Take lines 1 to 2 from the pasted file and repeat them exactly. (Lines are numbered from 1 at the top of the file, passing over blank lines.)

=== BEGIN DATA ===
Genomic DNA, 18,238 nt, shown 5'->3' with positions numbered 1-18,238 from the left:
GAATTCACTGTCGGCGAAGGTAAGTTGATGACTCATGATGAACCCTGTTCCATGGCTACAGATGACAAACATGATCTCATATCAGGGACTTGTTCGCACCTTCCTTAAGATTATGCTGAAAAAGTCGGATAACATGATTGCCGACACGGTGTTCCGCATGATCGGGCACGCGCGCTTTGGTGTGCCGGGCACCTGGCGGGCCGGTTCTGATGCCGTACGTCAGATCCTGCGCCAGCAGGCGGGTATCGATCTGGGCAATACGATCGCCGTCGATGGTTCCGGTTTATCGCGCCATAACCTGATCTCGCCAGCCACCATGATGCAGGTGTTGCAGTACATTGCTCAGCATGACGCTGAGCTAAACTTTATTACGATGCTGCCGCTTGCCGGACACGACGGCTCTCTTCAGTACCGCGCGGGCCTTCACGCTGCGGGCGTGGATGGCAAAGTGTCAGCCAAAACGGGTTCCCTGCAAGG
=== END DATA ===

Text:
Genomic DNA, 18,238 nt, shown 5'->3' with positions numbered 1-18,238 from the left:
GAATTCACTGTCGGCGAAGGTAAGTTGATGACTCATGATGAACCCTGTTCCATGGCTACAGATGACAAACATGATCTCATATCAGGGACTTGTTCGCACCTTCCTTAAGATTATGCTGAAAAAGTCGGATAACATGATTGCCGACACGGTGTTCCGCATGATCGGGCACGCGCGCTTTGGTGTGCCGGGCACCTGGCGGGCCGGTTCTGATGCCGTACGTCAGATCCTGCGCCAGCAGGCGGGTATCGATCTGGGCAATACGATCGCCGTCGATGGTTCCGGTTTATCGCGCCATAACCTGATCTCGCCAGCCACCATGATGCAGGTGTTGCAGTACATTGCTCAGCATGACGCTGAGCTAAACTTTATTACGATGCTGCCGCTTGCCGGACACGACGGCTCTCTTCAGTACCGCGCGGGCCTTCACGCTGCGGGCGTGGATGGCAAAGTGTCAGCCAAAACGGGTTCCCTGCAAGG